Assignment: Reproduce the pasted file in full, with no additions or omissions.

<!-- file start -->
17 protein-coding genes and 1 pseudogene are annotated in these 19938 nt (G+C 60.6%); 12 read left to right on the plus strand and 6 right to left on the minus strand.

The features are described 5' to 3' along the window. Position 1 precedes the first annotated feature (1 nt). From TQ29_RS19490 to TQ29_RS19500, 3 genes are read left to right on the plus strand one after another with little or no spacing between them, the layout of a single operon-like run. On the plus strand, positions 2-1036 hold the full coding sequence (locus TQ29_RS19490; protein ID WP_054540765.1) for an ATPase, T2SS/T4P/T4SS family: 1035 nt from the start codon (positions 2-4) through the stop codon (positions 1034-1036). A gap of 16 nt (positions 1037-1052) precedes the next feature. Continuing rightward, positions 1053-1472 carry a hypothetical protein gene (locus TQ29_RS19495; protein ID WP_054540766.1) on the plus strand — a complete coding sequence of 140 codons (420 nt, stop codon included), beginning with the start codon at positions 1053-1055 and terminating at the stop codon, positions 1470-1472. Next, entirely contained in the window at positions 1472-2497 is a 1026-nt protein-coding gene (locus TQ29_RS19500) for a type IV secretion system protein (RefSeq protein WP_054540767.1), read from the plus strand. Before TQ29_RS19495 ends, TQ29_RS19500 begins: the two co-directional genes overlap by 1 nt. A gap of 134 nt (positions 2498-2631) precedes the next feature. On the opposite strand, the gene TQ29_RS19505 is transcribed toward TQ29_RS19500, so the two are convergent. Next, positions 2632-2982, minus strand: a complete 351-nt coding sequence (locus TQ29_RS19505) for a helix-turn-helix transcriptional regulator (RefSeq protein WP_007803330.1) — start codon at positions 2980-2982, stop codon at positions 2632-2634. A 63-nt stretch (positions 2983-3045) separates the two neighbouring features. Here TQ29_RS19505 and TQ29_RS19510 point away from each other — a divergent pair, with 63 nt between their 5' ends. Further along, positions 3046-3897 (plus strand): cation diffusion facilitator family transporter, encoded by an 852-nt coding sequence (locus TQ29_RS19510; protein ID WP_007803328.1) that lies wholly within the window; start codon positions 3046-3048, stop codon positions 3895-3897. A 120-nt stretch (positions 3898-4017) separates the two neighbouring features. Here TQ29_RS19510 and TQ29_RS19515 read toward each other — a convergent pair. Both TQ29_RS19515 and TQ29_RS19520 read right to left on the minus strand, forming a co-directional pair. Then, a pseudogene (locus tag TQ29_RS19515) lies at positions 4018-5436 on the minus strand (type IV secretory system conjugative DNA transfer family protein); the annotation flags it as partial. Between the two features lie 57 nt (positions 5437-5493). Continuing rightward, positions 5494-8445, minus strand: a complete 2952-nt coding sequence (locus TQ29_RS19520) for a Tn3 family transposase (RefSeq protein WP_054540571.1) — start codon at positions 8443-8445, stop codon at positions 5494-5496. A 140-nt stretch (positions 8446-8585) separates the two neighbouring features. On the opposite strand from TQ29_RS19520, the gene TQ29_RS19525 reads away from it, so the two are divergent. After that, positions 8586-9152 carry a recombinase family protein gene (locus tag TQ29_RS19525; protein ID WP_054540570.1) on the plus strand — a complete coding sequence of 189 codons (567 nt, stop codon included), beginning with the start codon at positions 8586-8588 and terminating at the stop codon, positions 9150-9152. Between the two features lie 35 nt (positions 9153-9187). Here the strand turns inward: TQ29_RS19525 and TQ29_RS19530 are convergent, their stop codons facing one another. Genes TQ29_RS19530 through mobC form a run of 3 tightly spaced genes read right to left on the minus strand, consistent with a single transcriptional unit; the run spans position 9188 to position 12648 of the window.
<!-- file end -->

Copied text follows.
17 protein-coding genes and 1 pseudogene are annotated in these 19938 nt (G+C 60.6%); 12 read left to right on the plus strand and 6 right to left on the minus strand.

The features are described 5' to 3' along the window. Position 1 precedes the first annotated feature (1 nt). From TQ29_RS19490 to TQ29_RS19500, 3 genes are read left to right on the plus strand one after another with little or no spacing between them, the layout of a single operon-like run. On the plus strand, positions 2-1036 hold the full coding sequence (locus TQ29_RS19490; protein ID WP_054540765.1) for an ATPase, T2SS/T4P/T4SS family: 1035 nt from the start codon (positions 2-4) through the stop codon (positions 1034-1036). A gap of 16 nt (positions 1037-1052) precedes the next feature. Continuing rightward, positions 1053-1472 carry a hypothetical protein gene (locus TQ29_RS19495; protein ID WP_054540766.1) on the plus strand — a complete coding sequence of 140 codons (420 nt, stop codon included), beginning with the start codon at positions 1053-1055 and terminating at the stop codon, positions 1470-1472. Next, entirely contained in the window at positions 1472-2497 is a 1026-nt protein-coding gene (locus TQ29_RS19500) for a type IV secretion system protein (RefSeq protein WP_054540767.1), read from the plus strand. Before TQ29_RS19495 ends, TQ29_RS19500 begins: the two co-directional genes overlap by 1 nt. A gap of 134 nt (positions 2498-2631) precedes the next feature. On the opposite strand, the gene TQ29_RS19505 is transcribed toward TQ29_RS19500, so the two are convergent. Next, positions 2632-2982, minus strand: a complete 351-nt coding sequence (locus TQ29_RS19505) for a helix-turn-helix transcriptional regulator (RefSeq protein WP_007803330.1) — start codon at positions 2980-2982, stop codon at positions 2632-2634. A 63-nt stretch (positions 2983-3045) separates the two neighbouring features. Here TQ29_RS19505 and TQ29_RS19510 point away from each other — a divergent pair, with 63 nt between their 5' ends. Further along, positions 3046-3897 (plus strand): cation diffusion facilitator family transporter, encoded by an 852-nt coding sequence (locus TQ29_RS19510; protein ID WP_007803328.1) that lies wholly within the window; start codon positions 3046-3048, stop codon positions 3895-3897. A 120-nt stretch (positions 3898-4017) separates the two neighbouring features. Here TQ29_RS19510 and TQ29_RS19515 read toward each other — a convergent pair. Both TQ29_RS19515 and TQ29_RS19520 read right to left on the minus strand, forming a co-directional pair. Then, a pseudogene (locus tag TQ29_RS19515) lies at positions 4018-5436 on the minus strand (type IV secretory system conjugative DNA transfer family protein); the annotation flags it as partial. Between the two features lie 57 nt (positions 5437-5493). Continuing rightward, positions 5494-8445, minus strand: a complete 2952-nt coding sequence (locus TQ29_RS19520) for a Tn3 family transposase (RefSeq protein WP_054540571.1) — start codon at positions 8443-8445, stop codon at positions 5494-5496. A 140-nt stretch (positions 8446-8585) separates the two neighbouring features. On the opposite strand from TQ29_RS19520, the gene TQ29_RS19525 reads away from it, so the two are divergent. After that, positions 8586-9152 carry a recombinase family protein gene (locus tag TQ29_RS19525; protein ID WP_054540570.1) on the plus strand — a complete coding sequence of 189 codons (567 nt, stop codon included), beginning with the start codon at positions 8586-8588 and terminating at the stop codon, positions 9150-9152. Between the two features lie 35 nt (positions 9153-9187). Here the strand turns inward: TQ29_RS19525 and TQ29_RS19530 are convergent, their stop codons facing one another. Genes TQ29_RS19530 through mobC form a run of 3 tightly spaced genes read right to left on the minus strand, consistent with a single transcriptional unit; the run spans position 9188 to position 12648 of the window.